James McNamara, PhD

Associate Professor
Internal Medicine

Office: 3270C CBRB
Office Phone: 319-335-8491

Lab Website: https://mcnamara.lab.uiowa.edu/

RNA-based therapeutic approaches for nervous system disorders

The fluorophore is not fluorescent in the intact oligonucleotide due to its close proximity to the quencher. Upon digestion of the oligonucleotide, the quencher diffuses from the fluorophore which then exhibits fluorescence. The source of the target nuclease depends on the nature of the disease. For instance, in the case of infectious diseases, we are targeting nucleases produced by bacterial or viral pathogens; for cancer, we are targeting cancer-specific endogenous nucleases. Current projects include

1. development of a non-invasive imaging approach for focaStaphylococcusaureus (S. aureus) infections (see Hernandez et al., Nature Medicine, 2014); 2. creation of a rapid diagnostic assay fo S. aureus bacteremia (see Burghardt et al., PLoS One, 2016); 3. generation of a rapid diagnostic assay fo E. coliurinary tract infections (initial manuscript in preparation); 4. development of a rapid diagnostic assay for breast cancer via detection of circulating tumor cell- associated nucleases (initial manuscript in preparation). Among the more mature projects is an oligonucleotide-based approach for non-invasive imaging of bacterial infections. This approach exploits the ability of bacterial nucleases to degrade synthetic oligonucleotides that, due to particular chemical modifications, are resistant to degradation by mammalian serum nucleases (see Hernandez et al., Nature Medicine, 2014). Our recent results demonstrate that we can detect and localize focal S. aureusinfections in mice in less than 30 minutes with this approach. These results compare favorably with the current methods (biopsy and culture) which take at least a day to detect S. aureus in such infections. We have also developed methods for detecting bacteria in vitro in various clinical samples, such as blood and urine. This includes development of rapid assays for S. aureus bacteremia and E. coli urinary tract infections. S. aureus bacteremia is a substantial clinical problem with a high mortality rate. Current diagnostic methods require blood culturing methods that take more than a day to identify the causative pathogen. Our latest assay can rapidly identify S. aureus in blood without the need for culture (see Burghardt, et al., PLoS One, 2016). Similarly, current methods for reliably diagnosing urinary tract infections (the most common infection) require urine culturing methods that take more than a day. Our current assay for E. coli (the most common uropathogen) can detect this species in patient urine in under 3 hours. We anticipate that these approaches can address important unmet needs for infectious disease diagnostics. In the context of these ongoing projects, we are developing the basis for producing more advanced probes and more complex assays that we expect will greatly facilitate our ability to detect and identify target nucleases. For instance, we have identified the target nuclease of E. coli. In collaboration with Dr. Catherine Musselman, a structural biologist here, we have also generated diffactable crystals of a recombinant form of the protein and have developed a preliminary structural model. We anticipate that this structure may facilitate development of more specific assays for the nuclease. Finally, we have plans to develop multiplexed assays in which we use multiple probes with different-colored fluorophores to simultaneously detect multiple, distinct nucleases. Altogether, we expect these approaches will greatly enhance our ability to rapidly detect and identify a variety of disease-specific target nucleases, and to thereby provide the means of addressing a variety of unmet clinical diagnostic needs. tumor cell- associated nucleases (initial manuscript in preparation).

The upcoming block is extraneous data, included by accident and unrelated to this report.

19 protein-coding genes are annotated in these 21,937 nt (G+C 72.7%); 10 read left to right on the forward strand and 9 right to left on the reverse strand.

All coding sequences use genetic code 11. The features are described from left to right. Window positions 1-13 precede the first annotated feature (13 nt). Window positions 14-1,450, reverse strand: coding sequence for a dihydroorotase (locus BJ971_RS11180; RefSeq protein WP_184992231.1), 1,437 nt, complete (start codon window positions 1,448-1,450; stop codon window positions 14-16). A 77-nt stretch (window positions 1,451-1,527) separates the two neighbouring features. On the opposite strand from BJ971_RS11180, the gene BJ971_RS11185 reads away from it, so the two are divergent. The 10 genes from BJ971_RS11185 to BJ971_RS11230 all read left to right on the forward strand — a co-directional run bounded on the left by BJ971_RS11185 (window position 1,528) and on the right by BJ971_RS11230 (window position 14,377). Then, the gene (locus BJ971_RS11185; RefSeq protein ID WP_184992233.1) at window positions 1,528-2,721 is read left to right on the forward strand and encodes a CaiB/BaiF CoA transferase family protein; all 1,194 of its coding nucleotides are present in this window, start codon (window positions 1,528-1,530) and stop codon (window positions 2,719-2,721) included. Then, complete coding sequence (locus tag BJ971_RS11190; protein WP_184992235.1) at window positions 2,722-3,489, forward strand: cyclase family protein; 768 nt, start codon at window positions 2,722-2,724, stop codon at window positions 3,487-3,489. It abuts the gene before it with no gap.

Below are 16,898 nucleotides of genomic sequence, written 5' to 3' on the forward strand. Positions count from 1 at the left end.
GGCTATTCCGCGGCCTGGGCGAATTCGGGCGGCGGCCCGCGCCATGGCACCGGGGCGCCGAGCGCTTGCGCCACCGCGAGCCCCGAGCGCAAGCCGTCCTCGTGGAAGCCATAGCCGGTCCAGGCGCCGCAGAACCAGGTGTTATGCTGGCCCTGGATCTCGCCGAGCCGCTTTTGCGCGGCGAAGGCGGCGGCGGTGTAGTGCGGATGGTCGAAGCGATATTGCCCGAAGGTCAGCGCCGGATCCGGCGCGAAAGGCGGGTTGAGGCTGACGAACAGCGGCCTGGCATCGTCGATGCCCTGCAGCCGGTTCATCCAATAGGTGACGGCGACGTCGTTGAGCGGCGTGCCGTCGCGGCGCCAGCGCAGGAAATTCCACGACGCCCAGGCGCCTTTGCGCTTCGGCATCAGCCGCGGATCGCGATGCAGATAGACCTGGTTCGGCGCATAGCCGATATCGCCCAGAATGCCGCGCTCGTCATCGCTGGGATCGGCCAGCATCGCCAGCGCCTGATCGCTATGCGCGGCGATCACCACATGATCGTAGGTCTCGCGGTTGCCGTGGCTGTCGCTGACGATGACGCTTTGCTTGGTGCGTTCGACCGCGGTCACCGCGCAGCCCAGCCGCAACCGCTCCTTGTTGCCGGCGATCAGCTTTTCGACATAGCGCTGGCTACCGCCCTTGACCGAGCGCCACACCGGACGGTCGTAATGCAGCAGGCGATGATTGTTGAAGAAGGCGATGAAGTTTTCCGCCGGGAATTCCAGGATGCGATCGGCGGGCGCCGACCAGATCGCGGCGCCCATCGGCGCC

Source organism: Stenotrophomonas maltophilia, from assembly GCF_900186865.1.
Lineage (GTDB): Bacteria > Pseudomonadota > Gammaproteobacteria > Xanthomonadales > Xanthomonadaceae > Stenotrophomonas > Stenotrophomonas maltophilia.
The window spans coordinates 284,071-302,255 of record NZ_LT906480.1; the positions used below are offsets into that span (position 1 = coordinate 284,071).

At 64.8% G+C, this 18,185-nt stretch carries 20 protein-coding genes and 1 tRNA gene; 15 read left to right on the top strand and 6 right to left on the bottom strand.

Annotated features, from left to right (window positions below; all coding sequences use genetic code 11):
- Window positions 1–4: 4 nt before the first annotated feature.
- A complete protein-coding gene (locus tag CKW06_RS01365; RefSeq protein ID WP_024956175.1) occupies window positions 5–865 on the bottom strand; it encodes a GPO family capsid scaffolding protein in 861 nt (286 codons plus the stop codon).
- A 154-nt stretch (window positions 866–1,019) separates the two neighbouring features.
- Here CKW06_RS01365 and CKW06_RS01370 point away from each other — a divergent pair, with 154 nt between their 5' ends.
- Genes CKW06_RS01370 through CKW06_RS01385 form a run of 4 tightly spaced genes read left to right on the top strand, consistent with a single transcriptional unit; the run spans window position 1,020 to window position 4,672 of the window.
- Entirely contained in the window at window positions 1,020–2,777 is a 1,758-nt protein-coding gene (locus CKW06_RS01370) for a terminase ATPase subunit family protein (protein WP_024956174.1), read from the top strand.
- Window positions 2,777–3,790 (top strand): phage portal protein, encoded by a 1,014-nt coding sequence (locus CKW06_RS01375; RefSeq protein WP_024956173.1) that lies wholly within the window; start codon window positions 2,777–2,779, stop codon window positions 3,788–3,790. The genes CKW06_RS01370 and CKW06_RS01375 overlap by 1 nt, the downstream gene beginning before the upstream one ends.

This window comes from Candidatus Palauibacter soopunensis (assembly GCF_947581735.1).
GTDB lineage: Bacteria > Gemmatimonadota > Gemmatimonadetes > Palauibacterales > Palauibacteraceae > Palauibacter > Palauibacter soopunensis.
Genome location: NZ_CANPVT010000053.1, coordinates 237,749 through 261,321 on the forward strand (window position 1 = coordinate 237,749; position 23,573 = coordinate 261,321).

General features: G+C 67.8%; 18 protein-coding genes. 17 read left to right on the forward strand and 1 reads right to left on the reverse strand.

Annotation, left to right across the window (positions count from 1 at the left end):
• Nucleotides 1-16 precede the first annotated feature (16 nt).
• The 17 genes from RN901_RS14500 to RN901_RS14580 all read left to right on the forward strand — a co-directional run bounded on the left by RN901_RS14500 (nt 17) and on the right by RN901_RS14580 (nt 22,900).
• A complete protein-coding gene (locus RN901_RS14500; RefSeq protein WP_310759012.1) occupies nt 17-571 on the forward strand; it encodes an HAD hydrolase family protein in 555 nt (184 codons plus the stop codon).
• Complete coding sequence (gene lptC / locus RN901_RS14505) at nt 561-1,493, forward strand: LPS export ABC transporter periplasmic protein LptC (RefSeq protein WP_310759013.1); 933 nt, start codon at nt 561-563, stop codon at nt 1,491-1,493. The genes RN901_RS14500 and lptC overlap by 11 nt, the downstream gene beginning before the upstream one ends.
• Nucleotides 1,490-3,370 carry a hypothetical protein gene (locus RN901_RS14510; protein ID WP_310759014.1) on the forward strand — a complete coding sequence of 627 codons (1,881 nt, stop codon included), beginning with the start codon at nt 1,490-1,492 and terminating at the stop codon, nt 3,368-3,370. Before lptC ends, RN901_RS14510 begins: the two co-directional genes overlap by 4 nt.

PubMed link

Department/Program Affiliations:
Internal Medicine
Molecular Medicine